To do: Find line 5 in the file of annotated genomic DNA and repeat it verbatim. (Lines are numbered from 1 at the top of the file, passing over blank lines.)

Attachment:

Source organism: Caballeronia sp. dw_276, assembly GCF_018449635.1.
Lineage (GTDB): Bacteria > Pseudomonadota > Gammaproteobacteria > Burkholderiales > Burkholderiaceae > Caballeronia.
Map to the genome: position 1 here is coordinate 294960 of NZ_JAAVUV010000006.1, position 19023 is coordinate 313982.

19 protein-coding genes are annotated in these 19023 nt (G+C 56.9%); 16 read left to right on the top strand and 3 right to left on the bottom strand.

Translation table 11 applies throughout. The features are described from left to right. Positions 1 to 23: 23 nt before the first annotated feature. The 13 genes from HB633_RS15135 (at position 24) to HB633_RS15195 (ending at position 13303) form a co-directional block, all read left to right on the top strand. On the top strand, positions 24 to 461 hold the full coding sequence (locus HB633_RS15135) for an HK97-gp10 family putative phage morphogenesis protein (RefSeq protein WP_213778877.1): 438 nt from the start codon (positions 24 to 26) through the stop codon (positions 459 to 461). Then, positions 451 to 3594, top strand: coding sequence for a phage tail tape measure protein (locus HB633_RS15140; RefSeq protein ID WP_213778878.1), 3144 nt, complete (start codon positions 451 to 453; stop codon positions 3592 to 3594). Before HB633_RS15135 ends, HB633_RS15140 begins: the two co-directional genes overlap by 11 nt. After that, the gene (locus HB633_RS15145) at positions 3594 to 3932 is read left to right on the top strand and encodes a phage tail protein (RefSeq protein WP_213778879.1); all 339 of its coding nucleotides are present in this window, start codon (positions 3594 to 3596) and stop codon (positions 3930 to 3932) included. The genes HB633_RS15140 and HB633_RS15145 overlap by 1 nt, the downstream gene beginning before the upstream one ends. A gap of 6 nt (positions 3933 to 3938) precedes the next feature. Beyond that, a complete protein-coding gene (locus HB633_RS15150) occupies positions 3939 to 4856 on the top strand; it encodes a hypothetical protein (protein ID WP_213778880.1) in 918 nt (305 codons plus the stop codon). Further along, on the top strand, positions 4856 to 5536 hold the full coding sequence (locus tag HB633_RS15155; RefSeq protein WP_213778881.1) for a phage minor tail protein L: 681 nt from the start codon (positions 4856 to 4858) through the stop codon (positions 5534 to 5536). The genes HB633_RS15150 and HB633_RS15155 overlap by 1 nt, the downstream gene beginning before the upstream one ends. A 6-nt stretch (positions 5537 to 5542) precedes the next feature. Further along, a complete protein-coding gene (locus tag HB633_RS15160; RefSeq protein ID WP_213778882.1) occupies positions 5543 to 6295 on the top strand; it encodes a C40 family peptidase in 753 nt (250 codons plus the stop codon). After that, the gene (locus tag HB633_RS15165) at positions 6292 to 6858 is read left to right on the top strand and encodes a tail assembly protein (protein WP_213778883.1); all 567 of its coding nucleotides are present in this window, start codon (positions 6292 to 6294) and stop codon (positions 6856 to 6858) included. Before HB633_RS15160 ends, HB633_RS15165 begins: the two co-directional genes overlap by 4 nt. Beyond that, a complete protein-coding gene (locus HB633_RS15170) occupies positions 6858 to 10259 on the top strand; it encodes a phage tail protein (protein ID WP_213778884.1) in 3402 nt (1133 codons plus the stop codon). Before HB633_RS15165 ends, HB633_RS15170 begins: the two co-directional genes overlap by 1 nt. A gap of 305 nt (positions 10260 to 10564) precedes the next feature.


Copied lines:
Translation table 11 applies throughout. The features are described from left to right. Positions 1 to 23: 23 nt before the first annotated feature. The 13 genes from HB633_RS15135 (at position 24) to HB633_RS15195 (ending at position 13303) form a co-directional block, all read left to right on the top strand. On the top strand, positions 24 to 461 hold the full coding sequence (locus HB633_RS15135) for an HK97-gp10 family putative phage morphogenesis protein (RefSeq protein WP_213778877.1): 438 nt from the start codon (positions 24 to 26) through the stop codon (positions 459 to 461). Then, positions 451 to 3594, top strand: coding sequence for a phage tail tape measure protein (locus HB633_RS15140; RefSeq protein ID WP_213778878.1), 3144 nt, complete (start codon positions 451 to 453; stop codon positions 3592 to 3594). Before HB633_RS15135 ends, HB633_RS15140 begins: the two co-directional genes overlap by 11 nt. After that, the gene (locus HB633_RS15145) at positions 3594 to 3932 is read left to right on the top strand and encodes a phage tail protein (RefSeq protein WP_213778879.1); all 339 of its coding nucleotides are present in this window, start codon (positions 3594 to 3596) and stop codon (positions 3930 to 3932) included. The genes HB633_RS15140 and HB633_RS15145 overlap by 1 nt, the downstream gene beginning before the upstream one ends. A gap of 6 nt (positions 3933 to 3938) precedes the next feature. Beyond that, a complete protein-coding gene (locus HB633_RS15150) occupies positions 3939 to 4856 on the top strand; it encodes a hypothetical protein (protein ID WP_213778880.1) in 918 nt (305 codons plus the stop codon). Further along, on the top strand, positions 4856 to 5536 hold the full coding sequence (locus tag HB633_RS15155; RefSeq protein WP_213778881.1) for a phage minor tail protein L: 681 nt from the start codon (positions 4856 to 4858) through the stop codon (positions 5534 to 5536). The genes HB633_RS15150 and HB633_RS15155 overlap by 1 nt, the downstream gene beginning before the upstream one ends. A 6-nt stretch (positions 5537 to 5542) precedes the next feature. Further along, a complete protein-coding gene (locus tag HB633_RS15160; RefSeq protein ID WP_213778882.1) occupies positions 5543 to 6295 on the top strand; it encodes a C40 family peptidase in 753 nt (250 codons plus the stop codon). After that, the gene (locus tag HB633_RS15165) at positions 6292 to 6858 is read left to right on the top strand and encodes a tail assembly protein (protein WP_213778883.1); all 567 of its coding nucleotides are present in this window, start codon (positions 6292 to 6294) and stop codon (positions 6856 to 6858) included. Before HB633_RS15160 ends, HB633_RS15165 begins: the two co-directional genes overlap by 4 nt. Beyond that, a complete protein-coding gene (locus HB633_RS15170) occupies positions 6858 to 10259 on the top strand; it encodes a phage tail protein (protein ID WP_213778884.1) in 3402 nt (1133 codons plus the stop codon). Before HB633_RS15165 ends, HB633_RS15170 begins: the two co-directional genes overlap by 1 nt. A gap of 305 nt (positions 10260 to 10564) precedes the next feature.